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Is Katju’s Media–bashing Justified?
John B. Monteiro
There is a debate raging in this country on the remarks made by justice Markandey Katju, the new chairman of the Press Council of India, about the way the media is functioning in this country. Among other things, he has remarked that the media is not seriously addressing the main issues which are socio-economic in nature but focusing on happenings and events which do not have much relevance, importance and don’t contribute to the progress and development of the Indian society. Justice Katju has substantiated his arguments by explaining how the media played a prominent role in the transformation of Europe from the early despotic rule, under which Europe suffered, to the modern industrial and welfare state.
Justice Katju’s laments about the electronic media devoting a substantial time to the glorifying of commercial films, cricket, fashion fiestas, reality shows and the like are justified when one sees excessive coverage given to the glamour and glitter of the Bollywood tinsel town and the excessively hyped cricket games have been literally turned into a national mania that have been eroding the sanity and creativity of the youth of this country. What should have been a pastime for the millions of young people in this country has been turned into a major obsession. It wouldn’t be exaggerating to believe that quite a bit of precious time is spent in watching, discussing and debating the superfluous aspects of these projections across all sections of the society.
It’s not to say that cricket and the films are unimportant but the question is, in a country where more challenging issues of poverty, unemployment, malnutrition, lack of education, corruption, social and economic oppression are eating into the vitals of the nation and obstructing the genuine development and progress needed to pull the country out of the quagmire, what should be the role of the media? If the media has been instrumental in creating icons and demi gods out of cricket and film world and thereby enhanced their fortunes to inconceivable levels by roping in the corporate world, can they not commit themselves in equal measure to the resolution of the socio-economic issues that are crippling the growth of the nation? Justice Katju is dwelling on this point if I understand him right.
Everything is driven by commerce today and so is the media. Because nothing comes free. A newspaper or a TV channel cannot run doing social service alone. The print and the electronic media need commercial advertisements to sustain themselves.
Advertisements themselves cannot sell. A good media is one that intelligently combines commerce, content, news and information. And this way the media delivers and achieves its objective. But what is the role and purpose of media? Is it just to gather news and communicate intelligently, increase circulation, or function as a watchdog of the society? Looking at the way the newspapers and TV channels are competing with one another it seems they are more in the race to gain one-upmanship over the rest of others than being a watchdog.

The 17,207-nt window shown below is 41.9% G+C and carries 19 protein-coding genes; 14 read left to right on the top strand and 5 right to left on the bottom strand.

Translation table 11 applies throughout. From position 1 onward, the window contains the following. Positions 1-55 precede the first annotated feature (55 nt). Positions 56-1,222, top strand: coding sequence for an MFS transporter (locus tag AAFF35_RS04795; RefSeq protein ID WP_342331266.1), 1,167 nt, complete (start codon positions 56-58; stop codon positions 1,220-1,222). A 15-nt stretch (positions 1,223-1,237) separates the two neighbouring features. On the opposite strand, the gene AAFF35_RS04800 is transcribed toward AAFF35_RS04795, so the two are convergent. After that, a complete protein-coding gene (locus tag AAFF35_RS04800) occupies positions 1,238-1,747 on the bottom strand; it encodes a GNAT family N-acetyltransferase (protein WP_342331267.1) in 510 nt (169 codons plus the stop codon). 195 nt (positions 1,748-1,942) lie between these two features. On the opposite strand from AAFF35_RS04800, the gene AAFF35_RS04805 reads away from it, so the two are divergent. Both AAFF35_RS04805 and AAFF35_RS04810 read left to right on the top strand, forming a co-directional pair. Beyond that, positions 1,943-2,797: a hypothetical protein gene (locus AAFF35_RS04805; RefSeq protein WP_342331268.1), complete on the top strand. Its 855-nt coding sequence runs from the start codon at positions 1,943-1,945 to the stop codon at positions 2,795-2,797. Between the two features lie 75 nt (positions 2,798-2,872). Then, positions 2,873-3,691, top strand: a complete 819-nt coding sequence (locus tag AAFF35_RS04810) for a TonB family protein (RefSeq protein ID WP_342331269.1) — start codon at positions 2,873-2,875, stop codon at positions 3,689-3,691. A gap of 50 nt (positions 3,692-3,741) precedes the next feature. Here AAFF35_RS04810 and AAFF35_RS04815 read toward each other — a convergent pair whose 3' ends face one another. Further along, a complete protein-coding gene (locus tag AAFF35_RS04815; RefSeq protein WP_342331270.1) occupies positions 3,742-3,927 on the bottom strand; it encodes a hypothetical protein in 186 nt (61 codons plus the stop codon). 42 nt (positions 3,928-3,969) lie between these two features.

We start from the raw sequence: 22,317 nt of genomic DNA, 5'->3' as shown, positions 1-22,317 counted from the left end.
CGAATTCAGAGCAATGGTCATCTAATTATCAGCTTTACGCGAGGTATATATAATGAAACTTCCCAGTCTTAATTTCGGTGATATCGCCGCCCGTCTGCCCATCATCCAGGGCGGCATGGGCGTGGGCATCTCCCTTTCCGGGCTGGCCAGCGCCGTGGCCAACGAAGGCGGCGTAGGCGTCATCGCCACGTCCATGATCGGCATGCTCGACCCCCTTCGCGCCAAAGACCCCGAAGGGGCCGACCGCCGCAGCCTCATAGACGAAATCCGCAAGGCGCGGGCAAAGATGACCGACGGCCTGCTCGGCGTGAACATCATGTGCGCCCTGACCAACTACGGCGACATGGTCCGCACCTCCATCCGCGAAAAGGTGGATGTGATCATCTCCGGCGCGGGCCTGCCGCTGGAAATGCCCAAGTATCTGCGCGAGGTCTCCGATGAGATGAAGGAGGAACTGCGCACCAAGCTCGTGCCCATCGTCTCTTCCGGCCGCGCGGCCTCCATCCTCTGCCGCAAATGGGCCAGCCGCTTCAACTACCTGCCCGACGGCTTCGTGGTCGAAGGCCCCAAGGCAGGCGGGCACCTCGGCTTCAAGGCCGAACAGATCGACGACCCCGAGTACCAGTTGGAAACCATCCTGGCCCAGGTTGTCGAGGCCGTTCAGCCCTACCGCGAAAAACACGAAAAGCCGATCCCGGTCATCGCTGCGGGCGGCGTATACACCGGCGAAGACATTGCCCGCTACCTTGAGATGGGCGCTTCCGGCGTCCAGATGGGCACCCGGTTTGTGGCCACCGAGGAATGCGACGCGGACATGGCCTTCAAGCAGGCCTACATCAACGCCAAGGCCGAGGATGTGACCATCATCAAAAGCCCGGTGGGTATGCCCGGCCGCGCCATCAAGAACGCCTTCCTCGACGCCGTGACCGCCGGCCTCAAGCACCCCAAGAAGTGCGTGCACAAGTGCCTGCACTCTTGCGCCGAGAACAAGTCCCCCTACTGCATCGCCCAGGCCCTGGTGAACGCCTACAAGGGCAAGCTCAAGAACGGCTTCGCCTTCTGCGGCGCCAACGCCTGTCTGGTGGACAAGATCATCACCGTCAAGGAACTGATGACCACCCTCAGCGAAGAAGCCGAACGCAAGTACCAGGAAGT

The fact of the matter is that on a debate of such a crucial issue there cannot be one-dimensional view. It’s a topic which requires a greater understanding such as the socio-economic and socio-cultural processes including the historical developments that have contributed to the growth of Indian journalism. Unlike Europe India did not go through the horrors and inhuman cruelties unleashed by the despotic rule during the couple of centuries prior to Industrial Revolution. The religious tolerance practiced by many benevolent kings was responsible for the growth of congenial social attitude and a progressive outlook among the intellectuals in India. Similarly, poetry art and literature flourished here. William Bentinck and Raja Ram Mohan Roy started a movement that led to many a social reform in India.
Many great philosophies and religious thoughts that took their birth in India have over thousands of years subliminally permeated through the conscientious of millions of people that belong to different cultures and religions. That’s the reason perhaps why we don’t see much of the transgression or assault by one people onto another, one culture on another. Not indifference but non-interference is the quintessential mode of an Indian thought. Tolerance has taught us many things including self-regulation. If the media has overstepped and crossed the limits of the people’s patience such over indulgence, it will be rejected by the society. The gory acts of violence, sex and action in the films are no more accepted by the audience even if they are censored by the government agency.
Similarly the overkill of cricket and Bollywood films followed by Tollywood, Kollywood and sandalwood will meet the same fate. If not now, later, when their cup of woe is full.
Justice Katju can well rest assured that his justly warranted grouse against the over indulgence of the media, which he has pointed out, will be outwitted by the wise Indians.
The subject is open to many views. What are yours? Over to you.
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